For Jerome Clark, stories are not just for bedtime. They are tools that can be used to imagine, and eventually help create, a future for the Navajo nation, his nation.
Clark is a PhD candidate in English Literature at ASU. He studies indigenous literature, focusing on the story traditions of the Diné (aka Navajo) tribe to which he belongs.
In his dissertation titled “Seeking Life; Diné storytelling as power, imagination and future-making,” Clark analyzes Navajo storytelling and examines how these stories are “used to suppress and proliferate life.”
“I’ve looked at a whole host of stories about how the stars came to be, about how kinship clans came to be, how the mountains came to be, how relationships came to be,” Clark said. “These stories define who the Navajo people are, how they define themselves and how they look to the future to continue defining themselves.”
Stories have power
Clark believes stories have the power to shape ideas, imaginations, and even actions.
For example, Clark examines stories of the Diné home, or Hooghan, to understand the importance of home and family within the Navajo nation and look at how the Navajo function and express themselves. He also uses these stories to argue for a return to the traditional Navajo way of building in order to displace the current, destructive methods.
Clarks hopes his research will have an impact on the future of the Navajo Nation, especially in addressing problems that the Navajo face such as climate change and colonialism.
Clark said his research is about “understanding how to live in these circumstances and about paving a path forward” for the Navajo people.
“Storytelling has the potential to create possibilities and create futures where there seems like there aren’t any,” Clark said. “Our storytelling practices are important to helping us construct a future beyond the now.”
Dr. Elizabeth Horan, Clark’s faculty mentor and professor in the ASU English Department, believes Clark's research will not only impact the Navajo Nation, but the entire field of indigenous studies as well.
“His research has the ability to remind people in Native American studies of how practice and decolonization theory is all related to traditional knowledge,” Horan said. “Native American studies is ready for someone who can bring together contemporary theory with this ancient knowledge.”
Clark is a first-generation college student who has needed to work throughout his college years to support himself financially.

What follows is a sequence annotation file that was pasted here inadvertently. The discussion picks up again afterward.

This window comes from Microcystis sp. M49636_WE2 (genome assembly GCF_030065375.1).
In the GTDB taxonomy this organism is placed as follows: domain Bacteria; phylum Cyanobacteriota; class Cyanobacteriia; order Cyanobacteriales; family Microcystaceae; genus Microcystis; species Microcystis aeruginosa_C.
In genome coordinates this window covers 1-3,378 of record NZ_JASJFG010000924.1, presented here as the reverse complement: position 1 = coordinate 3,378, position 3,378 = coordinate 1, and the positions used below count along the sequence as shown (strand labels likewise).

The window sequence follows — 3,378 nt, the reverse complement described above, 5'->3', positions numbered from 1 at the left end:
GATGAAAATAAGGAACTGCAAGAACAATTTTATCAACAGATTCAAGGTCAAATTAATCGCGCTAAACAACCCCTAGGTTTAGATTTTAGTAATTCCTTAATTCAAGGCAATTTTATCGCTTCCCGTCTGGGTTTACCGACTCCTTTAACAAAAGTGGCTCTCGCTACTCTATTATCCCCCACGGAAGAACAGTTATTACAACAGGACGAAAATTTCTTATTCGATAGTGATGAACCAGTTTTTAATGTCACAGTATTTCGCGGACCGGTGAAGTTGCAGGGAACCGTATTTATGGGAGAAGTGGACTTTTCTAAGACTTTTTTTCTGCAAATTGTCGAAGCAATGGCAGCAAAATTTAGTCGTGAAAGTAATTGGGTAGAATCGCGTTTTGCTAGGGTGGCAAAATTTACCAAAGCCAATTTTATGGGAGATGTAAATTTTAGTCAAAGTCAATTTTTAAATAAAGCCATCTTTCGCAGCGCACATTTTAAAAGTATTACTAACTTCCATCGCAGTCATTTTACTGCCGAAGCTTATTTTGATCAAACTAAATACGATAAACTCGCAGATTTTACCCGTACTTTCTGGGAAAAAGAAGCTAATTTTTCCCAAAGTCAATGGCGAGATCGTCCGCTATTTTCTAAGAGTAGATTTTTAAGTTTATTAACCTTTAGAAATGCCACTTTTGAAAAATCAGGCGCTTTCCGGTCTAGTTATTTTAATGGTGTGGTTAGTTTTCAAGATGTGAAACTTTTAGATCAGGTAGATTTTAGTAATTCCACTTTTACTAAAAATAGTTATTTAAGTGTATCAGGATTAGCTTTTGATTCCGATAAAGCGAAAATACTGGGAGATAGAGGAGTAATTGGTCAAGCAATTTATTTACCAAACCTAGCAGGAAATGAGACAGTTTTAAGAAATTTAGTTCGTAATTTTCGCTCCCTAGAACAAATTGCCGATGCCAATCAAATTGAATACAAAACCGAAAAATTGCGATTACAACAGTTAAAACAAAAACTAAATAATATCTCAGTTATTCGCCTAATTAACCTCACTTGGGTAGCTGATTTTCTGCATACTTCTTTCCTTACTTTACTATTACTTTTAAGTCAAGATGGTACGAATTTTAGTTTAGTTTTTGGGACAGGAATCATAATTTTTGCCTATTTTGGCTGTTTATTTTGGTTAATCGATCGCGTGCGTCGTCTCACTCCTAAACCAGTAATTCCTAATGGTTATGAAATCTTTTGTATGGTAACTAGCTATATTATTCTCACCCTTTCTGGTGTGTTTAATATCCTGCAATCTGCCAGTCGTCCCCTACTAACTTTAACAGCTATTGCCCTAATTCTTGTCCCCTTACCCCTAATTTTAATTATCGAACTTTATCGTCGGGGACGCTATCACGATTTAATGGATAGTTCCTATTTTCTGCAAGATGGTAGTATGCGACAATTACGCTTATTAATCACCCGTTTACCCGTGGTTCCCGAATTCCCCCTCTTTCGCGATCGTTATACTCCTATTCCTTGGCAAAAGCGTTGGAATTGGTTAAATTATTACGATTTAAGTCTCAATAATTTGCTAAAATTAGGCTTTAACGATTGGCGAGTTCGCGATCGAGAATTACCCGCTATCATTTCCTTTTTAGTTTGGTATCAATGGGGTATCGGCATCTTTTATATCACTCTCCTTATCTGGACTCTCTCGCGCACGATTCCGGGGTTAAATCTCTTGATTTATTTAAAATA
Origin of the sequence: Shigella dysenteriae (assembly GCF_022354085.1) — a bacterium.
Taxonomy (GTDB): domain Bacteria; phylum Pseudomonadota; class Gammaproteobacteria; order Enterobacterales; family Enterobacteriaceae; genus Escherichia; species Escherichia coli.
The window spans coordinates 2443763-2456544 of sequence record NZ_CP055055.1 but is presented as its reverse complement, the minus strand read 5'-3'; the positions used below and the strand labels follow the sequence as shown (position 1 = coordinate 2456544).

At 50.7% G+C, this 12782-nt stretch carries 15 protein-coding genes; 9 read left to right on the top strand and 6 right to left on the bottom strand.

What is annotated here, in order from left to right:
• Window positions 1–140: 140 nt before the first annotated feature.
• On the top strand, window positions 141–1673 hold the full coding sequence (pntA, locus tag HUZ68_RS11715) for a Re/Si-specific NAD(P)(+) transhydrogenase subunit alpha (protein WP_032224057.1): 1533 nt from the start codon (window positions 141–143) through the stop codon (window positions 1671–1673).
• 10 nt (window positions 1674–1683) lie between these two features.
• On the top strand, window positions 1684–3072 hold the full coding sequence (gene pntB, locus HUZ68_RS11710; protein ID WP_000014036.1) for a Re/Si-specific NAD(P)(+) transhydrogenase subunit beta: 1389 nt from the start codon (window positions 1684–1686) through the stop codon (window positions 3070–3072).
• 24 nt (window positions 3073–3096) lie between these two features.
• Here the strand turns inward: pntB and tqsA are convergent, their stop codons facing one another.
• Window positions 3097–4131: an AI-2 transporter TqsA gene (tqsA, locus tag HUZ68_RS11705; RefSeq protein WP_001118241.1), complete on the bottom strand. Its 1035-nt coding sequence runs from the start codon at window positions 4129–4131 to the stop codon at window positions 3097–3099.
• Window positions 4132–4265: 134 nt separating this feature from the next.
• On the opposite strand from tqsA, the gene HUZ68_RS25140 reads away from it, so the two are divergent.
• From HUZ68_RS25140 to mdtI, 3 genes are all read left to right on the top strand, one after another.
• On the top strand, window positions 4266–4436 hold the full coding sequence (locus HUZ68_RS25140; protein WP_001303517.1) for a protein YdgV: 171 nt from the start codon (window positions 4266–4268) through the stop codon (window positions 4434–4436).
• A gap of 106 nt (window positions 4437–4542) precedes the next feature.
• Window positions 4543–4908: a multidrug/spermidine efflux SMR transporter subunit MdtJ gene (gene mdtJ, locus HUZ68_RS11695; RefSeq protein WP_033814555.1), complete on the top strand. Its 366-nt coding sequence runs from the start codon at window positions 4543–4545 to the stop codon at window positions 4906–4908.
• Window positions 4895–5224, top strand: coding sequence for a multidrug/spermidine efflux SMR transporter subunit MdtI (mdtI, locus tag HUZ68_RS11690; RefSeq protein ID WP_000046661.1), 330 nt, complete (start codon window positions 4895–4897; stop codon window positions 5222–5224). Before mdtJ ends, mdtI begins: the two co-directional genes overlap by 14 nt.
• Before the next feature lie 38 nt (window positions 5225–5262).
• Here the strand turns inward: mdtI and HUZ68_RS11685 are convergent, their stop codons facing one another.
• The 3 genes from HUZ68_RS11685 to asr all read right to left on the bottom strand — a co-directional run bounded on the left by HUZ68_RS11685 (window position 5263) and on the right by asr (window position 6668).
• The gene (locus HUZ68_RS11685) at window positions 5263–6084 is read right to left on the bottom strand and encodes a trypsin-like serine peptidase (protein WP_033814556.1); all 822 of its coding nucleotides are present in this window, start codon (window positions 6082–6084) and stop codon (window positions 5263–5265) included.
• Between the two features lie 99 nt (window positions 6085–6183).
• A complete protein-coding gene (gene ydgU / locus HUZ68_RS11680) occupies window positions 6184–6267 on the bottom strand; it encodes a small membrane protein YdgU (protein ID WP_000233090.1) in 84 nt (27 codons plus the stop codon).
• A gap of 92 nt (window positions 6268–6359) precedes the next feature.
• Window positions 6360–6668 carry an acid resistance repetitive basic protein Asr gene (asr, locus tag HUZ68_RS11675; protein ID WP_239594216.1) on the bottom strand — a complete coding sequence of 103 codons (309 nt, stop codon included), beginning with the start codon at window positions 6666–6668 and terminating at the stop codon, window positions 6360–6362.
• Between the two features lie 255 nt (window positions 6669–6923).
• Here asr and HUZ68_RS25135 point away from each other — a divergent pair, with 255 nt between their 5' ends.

“Education hasn’t always been the easiest,” Clark said. “It doesn’t always feel like it’s a place that’s intended for me and I’ve had to work hard to carve out a space for myself.”
Dissertation fellowship at Yale
His hard work has paid off.
Clark has been invited to continue his research at Yale as a member of the Henry Roe Cloud Dissertation Writing Fellowship program. The fellowship honors the legacy of Henry Roe Cloud, the first Native American graduate of Yale, and is offered to doctoral students “working on pressing issues related to the American Indian experience,” according to the fellowship website.
Clark said receiving the fellowship helped to validate his work and is a big encouragement for him to continue doing it.
“This fellowship is the highlight of my academic life,” he said.
Clark is excited to attend Yale as he has never been to school outside of Arizona. He is also eager to explore the university’s rare books library and utilize their Navajo specific material. Most of all, he is happy that he will be able to dedicate all of his time to his writing and research, without worrying about the financial impact.
Clark attributes much of his success to Horan. If it wasn’t for her support, advice, and feedback on his writing and research, Clark said he wouldn’t be where he is today.
Horan said that, of all the graduate students she has worked with, Clark needed her direction the least.
“He was an outstanding writer from the very start. He clearly knew the topic inside and out and he had a strong background in American Indian studies,” Horan said.
Clark believes Horan’s guidance was invaluable.
“Having her mentorship was an absolute necessity,” he said. “She models for me the type of faculty I would eventually like to be myself.”
After completing his fellowship, Clark wants to join a public institution and continue to engage in community work and in acts of future-making for the Navajo Nation.
Horan believes Clark can achieve this goal and would make a great faculty member.
“When he writes, he writes from a really steady grounding in Navajo philosophy as well as an awareness of Navajo history and a really strong concern for the community,” Horan said. “His writing is designed to further the field of indigenous studies. It’s been an honor to work with him.”